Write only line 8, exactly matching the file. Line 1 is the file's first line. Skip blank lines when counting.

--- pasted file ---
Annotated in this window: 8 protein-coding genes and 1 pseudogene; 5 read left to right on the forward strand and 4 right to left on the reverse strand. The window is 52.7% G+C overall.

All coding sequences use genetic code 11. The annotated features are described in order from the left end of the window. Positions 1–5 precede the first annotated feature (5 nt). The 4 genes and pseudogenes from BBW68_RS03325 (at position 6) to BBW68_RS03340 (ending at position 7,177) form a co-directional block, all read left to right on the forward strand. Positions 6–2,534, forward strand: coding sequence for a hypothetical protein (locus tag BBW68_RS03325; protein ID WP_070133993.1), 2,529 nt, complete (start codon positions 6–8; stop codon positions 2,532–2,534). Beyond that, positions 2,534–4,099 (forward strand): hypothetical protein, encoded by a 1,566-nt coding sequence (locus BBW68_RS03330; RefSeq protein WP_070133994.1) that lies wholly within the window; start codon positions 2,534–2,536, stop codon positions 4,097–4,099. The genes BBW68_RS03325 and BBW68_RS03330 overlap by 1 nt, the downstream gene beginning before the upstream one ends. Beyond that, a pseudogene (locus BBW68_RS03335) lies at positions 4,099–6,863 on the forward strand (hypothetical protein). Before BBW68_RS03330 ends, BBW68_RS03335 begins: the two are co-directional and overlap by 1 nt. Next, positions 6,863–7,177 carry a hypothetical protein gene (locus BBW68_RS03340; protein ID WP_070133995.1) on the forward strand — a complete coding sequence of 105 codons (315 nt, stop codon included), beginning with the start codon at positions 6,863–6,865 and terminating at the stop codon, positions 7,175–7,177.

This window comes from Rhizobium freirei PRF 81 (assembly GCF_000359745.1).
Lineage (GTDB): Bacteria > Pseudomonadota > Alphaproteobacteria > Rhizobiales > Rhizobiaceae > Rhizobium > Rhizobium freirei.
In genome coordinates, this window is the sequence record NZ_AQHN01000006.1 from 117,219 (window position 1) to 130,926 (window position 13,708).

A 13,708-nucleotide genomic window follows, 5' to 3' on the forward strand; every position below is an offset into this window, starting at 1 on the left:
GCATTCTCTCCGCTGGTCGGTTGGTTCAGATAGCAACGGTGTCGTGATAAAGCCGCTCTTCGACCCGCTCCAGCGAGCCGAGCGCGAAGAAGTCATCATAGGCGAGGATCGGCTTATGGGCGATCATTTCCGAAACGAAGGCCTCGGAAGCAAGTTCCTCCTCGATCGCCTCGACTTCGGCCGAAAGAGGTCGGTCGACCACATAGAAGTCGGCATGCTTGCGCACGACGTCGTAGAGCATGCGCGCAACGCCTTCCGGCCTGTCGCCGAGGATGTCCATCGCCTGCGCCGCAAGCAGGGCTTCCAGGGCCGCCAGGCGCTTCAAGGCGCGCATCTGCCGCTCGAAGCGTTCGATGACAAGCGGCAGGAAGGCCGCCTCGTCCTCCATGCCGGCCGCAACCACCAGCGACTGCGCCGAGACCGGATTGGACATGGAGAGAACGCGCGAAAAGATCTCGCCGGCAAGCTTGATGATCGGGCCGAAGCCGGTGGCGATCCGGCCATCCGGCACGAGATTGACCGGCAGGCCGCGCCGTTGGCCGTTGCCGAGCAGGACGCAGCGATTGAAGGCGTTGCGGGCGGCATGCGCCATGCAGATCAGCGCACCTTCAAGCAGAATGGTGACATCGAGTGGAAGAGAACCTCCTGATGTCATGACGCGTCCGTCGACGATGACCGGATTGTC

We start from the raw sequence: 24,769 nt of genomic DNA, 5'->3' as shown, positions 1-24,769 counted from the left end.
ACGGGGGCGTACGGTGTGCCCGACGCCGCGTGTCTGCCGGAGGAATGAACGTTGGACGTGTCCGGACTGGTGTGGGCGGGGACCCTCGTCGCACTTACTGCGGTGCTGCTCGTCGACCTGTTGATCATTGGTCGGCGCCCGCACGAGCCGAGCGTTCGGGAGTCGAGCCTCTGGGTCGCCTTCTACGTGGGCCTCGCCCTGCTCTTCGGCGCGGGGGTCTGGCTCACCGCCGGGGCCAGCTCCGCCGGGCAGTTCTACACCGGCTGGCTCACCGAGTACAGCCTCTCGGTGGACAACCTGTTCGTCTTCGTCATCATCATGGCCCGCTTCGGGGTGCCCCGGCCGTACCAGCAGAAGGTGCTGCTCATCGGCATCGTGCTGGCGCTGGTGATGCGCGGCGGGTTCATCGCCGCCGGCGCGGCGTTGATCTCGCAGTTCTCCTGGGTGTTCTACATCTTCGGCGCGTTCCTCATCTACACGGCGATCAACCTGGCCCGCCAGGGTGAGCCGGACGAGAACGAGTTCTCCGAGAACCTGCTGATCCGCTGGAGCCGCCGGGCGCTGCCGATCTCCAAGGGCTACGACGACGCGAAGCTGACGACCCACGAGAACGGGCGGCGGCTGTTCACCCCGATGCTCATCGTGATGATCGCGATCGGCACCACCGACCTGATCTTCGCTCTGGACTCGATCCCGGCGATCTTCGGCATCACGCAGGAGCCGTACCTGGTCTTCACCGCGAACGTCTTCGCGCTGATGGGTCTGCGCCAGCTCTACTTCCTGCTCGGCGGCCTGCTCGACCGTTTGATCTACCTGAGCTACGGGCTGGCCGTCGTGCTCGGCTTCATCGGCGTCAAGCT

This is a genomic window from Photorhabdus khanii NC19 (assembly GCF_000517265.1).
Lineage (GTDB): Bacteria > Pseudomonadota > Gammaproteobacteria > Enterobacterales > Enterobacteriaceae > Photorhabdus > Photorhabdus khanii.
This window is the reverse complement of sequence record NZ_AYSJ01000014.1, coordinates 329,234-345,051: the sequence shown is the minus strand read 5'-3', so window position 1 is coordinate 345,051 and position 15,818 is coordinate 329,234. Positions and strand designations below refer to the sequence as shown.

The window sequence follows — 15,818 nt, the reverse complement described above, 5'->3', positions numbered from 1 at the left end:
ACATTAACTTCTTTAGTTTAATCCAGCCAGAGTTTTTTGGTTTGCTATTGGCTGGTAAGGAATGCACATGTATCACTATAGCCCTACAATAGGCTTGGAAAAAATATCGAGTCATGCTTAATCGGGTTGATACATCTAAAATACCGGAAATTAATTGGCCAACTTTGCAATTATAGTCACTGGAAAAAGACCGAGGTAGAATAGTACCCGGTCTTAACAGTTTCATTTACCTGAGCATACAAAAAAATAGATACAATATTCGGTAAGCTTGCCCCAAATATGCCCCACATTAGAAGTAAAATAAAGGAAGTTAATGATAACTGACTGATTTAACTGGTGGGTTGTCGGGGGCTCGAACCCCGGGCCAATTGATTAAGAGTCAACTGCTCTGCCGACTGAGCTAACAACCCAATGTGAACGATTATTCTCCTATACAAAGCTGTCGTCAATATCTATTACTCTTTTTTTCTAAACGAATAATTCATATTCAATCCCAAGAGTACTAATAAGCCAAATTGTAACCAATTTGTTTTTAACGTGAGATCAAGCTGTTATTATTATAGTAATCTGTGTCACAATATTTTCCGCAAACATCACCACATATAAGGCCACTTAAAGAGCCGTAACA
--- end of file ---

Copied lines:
We start from the raw sequence: 24,769 nt of genomic DNA, 5'->3' as shown, positions 1-24,769 counted from the left end.